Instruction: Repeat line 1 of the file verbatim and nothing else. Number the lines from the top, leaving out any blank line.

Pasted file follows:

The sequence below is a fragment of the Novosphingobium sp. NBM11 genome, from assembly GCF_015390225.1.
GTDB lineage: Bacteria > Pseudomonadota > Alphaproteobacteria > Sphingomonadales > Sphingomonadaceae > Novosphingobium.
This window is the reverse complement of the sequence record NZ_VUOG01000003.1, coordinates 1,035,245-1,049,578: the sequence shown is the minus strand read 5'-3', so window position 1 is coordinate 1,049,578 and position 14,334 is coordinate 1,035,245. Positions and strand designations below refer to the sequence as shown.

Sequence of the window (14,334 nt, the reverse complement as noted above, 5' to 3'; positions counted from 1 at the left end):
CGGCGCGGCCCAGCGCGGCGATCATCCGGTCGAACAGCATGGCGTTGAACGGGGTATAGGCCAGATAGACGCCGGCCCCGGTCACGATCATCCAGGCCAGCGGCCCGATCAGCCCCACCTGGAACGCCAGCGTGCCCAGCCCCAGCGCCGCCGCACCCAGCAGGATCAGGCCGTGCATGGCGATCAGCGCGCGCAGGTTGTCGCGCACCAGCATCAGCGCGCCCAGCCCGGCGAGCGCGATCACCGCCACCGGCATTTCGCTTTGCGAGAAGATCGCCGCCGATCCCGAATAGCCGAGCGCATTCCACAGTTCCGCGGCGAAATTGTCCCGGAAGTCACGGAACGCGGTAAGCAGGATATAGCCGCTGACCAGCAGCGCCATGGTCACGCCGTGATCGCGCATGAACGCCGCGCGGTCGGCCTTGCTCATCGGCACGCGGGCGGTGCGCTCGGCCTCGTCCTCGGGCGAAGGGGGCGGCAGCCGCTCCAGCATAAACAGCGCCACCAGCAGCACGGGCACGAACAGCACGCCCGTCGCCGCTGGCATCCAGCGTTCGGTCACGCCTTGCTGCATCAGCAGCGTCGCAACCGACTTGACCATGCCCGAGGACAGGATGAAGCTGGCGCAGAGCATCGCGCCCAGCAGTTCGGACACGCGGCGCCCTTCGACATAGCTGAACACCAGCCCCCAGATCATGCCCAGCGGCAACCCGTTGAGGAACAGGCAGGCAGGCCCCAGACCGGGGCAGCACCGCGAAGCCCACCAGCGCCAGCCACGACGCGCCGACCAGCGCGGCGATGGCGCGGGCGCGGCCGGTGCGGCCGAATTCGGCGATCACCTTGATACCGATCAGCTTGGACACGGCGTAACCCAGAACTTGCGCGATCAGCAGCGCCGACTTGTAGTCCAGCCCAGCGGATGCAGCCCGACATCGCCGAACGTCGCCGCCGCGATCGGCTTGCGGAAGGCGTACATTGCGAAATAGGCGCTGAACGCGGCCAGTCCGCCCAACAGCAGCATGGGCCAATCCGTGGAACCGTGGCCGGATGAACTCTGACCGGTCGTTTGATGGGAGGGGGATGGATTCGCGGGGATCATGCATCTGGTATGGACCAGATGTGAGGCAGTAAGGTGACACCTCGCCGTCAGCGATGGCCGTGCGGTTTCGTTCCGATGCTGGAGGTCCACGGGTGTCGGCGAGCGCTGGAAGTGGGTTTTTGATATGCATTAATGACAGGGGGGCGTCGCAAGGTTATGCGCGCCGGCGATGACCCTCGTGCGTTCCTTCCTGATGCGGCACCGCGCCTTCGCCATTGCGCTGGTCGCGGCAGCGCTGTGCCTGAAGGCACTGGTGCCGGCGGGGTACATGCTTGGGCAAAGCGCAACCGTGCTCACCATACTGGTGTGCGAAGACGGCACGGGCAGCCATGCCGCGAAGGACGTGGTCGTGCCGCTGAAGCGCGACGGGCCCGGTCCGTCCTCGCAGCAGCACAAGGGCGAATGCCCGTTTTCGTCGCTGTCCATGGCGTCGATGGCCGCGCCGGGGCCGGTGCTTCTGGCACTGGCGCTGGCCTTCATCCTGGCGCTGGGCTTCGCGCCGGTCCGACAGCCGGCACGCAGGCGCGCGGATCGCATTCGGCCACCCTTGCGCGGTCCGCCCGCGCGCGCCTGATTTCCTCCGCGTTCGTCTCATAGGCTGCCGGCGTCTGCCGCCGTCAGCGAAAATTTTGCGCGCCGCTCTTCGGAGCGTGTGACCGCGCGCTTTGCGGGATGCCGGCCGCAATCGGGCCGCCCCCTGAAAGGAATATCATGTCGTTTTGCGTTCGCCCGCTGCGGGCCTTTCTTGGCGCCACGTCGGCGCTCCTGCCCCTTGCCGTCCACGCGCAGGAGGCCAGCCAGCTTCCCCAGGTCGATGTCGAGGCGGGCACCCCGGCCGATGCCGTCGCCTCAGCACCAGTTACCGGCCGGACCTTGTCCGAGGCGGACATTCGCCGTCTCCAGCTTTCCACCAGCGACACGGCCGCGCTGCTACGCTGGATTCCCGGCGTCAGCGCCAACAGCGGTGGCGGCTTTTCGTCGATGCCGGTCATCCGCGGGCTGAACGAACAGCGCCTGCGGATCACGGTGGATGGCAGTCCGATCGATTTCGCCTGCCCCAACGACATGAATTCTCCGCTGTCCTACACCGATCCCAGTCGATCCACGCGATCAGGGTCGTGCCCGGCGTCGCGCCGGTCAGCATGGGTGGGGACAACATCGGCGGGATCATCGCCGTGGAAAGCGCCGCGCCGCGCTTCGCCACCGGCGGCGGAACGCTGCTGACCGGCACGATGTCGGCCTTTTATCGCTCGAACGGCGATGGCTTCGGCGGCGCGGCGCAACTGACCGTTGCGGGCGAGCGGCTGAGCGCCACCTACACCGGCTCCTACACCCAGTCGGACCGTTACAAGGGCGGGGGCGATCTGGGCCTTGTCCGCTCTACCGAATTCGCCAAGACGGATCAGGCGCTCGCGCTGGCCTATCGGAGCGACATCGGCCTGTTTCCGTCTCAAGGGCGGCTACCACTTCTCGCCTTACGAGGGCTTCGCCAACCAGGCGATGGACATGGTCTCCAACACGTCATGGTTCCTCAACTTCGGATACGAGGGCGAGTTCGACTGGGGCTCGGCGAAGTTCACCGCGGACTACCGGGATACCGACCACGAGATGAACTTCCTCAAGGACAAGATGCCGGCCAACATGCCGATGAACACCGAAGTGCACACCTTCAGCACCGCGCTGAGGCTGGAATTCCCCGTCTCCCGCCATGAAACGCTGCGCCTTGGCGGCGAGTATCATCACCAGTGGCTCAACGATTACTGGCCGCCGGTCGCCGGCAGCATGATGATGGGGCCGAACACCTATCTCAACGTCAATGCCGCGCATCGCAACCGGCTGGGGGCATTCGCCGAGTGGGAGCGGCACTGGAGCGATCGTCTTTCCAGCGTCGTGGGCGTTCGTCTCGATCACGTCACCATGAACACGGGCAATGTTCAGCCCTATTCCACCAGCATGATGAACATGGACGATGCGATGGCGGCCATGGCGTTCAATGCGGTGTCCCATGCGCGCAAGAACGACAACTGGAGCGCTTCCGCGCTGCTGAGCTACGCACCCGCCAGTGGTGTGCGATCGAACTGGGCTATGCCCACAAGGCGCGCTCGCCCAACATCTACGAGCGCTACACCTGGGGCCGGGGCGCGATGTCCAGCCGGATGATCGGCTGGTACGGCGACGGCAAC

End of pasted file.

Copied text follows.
The sequence below is a fragment of the Novosphingobium sp. NBM11 genome, from assembly GCF_015390225.1.